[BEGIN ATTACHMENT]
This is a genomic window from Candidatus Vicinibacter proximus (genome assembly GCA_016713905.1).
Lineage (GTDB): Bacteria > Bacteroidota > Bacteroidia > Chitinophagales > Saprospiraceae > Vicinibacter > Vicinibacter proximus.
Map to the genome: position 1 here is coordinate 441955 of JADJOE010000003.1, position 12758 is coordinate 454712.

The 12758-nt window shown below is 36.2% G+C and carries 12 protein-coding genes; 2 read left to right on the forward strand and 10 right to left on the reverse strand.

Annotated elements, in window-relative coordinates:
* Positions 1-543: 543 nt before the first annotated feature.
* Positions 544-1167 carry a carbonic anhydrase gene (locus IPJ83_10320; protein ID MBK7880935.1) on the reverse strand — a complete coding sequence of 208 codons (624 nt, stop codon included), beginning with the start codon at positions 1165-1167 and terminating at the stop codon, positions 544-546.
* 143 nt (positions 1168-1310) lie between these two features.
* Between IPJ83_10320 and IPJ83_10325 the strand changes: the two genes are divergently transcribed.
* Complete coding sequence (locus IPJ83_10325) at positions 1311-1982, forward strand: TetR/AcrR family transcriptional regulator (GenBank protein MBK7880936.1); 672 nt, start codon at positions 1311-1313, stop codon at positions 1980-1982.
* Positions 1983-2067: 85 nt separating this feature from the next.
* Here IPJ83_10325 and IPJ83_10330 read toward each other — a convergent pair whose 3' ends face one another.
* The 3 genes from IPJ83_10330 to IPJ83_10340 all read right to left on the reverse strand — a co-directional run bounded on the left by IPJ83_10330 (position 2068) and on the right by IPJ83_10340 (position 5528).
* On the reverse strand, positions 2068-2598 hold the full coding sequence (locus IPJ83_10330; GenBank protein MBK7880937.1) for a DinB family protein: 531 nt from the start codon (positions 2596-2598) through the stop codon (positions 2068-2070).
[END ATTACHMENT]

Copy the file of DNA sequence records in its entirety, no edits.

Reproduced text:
This is a genomic window from Candidatus Vicinibacter proximus (genome assembly GCA_016713905.1).
Lineage (GTDB): Bacteria > Bacteroidota > Bacteroidia > Chitinophagales > Saprospiraceae > Vicinibacter > Vicinibacter proximus.
Map to the genome: position 1 here is coordinate 441955 of JADJOE010000003.1, position 12758 is coordinate 454712.

The 12758-nt window shown below is 36.2% G+C and carries 12 protein-coding genes; 2 read left to right on the forward strand and 10 right to left on the reverse strand.

Annotated elements, in window-relative coordinates:
* Positions 1-543: 543 nt before the first annotated feature.
* Positions 544-1167 carry a carbonic anhydrase gene (locus IPJ83_10320; protein ID MBK7880935.1) on the reverse strand — a complete coding sequence of 208 codons (624 nt, stop codon included), beginning with the start codon at positions 1165-1167 and terminating at the stop codon, positions 544-546.
* 143 nt (positions 1168-1310) lie between these two features.
* Between IPJ83_10320 and IPJ83_10325 the strand changes: the two genes are divergently transcribed.
* Complete coding sequence (locus IPJ83_10325) at positions 1311-1982, forward strand: TetR/AcrR family transcriptional regulator (GenBank protein MBK7880936.1); 672 nt, start codon at positions 1311-1313, stop codon at positions 1980-1982.
* Positions 1983-2067: 85 nt separating this feature from the next.
* Here IPJ83_10325 and IPJ83_10330 read toward each other — a convergent pair whose 3' ends face one another.
* The 3 genes from IPJ83_10330 to IPJ83_10340 all read right to left on the reverse strand — a co-directional run bounded on the left by IPJ83_10330 (position 2068) and on the right by IPJ83_10340 (position 5528).
* On the reverse strand, positions 2068-2598 hold the full coding sequence (locus IPJ83_10330; GenBank protein MBK7880937.1) for a DinB family protein: 531 nt from the start codon (positions 2596-2598) through the stop codon (positions 2068-2070).